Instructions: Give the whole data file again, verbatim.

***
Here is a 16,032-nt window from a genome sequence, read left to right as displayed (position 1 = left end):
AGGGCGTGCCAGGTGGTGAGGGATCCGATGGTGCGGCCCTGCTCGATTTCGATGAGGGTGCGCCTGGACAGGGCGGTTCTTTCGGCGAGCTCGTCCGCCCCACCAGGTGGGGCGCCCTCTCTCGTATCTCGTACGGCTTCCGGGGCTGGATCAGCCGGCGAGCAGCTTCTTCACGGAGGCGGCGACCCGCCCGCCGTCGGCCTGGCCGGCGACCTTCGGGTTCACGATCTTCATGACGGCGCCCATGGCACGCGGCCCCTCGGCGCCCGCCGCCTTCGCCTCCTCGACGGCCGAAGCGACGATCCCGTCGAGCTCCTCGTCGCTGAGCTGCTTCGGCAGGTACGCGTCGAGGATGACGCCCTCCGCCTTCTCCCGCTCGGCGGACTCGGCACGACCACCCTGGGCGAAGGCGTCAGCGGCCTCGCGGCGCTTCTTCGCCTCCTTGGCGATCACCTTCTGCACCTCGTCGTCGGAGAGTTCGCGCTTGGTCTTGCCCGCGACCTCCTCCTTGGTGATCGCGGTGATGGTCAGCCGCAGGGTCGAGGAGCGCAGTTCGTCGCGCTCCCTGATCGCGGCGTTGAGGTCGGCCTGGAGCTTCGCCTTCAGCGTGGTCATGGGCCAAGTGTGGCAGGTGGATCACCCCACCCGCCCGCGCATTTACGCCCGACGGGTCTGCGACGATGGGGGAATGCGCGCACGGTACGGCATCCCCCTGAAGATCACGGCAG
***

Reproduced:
Here is a 16,032-nt window from a genome sequence, read left to right as displayed (position 1 = left end):
AGGGCGTGCCAGGTGGTGAGGGATCCGATGGTGCGGCCCTGCTCGATTTCGATGAGGGTGCGCCTGGACAGGGCGGTTCTTTCGGCGAGCTCGTCCGCCCCACCAGGTGGGGCGCCCTCTCTCGTATCTCGTACGGCTTCCGGGGCTGGATCAGCCGGCGAGCAGCTTCTTCACGGAGGCGGCGACCCGCCCGCCGTCGGCCTGGCCGGCGACCTTCGGGTTCACGATCTTCATGACGGCGCCCATGGCACGCGGCCCCTCGGCGCCCGCCGCCTTCGCCTCCTCGACGGCCGAAGCGACGATCCCGTCGAGCTCCTCGTCGCTGAGCTGCTTCGGCAGGTACGCGTCGAGGATGACGCCCTCCGCCTTCTCCCGCTCGGCGGACTCGGCACGACCACCCTGGGCGAAGGCGTCAGCGGCCTCGCGGCGCTTCTTCGCCTCCTTGGCGATCACCTTCTGCACCTCGTCGTCGGAGAGTTCGCGCTTGGTCTTGCCCGCGACCTCCTCCTTGGTGATCGCGGTGATGGTCAGCCGCAGGGTCGAGGAGCGCAGTTCGTCGCGCTCCCTGATCGCGGCGTTGAGGTCGGCCTGGAGCTTCGCCTTCAGCGTGGTCATGGGCCAAGTGTGGCAGGTGGATCACCCCACCCGCCCGCGCATTTACGCCCGACGGGTCTGCGACGATGGGGGAATGCGCGCACGGTACGGCATCCCCCTGAAGATCACGGCAG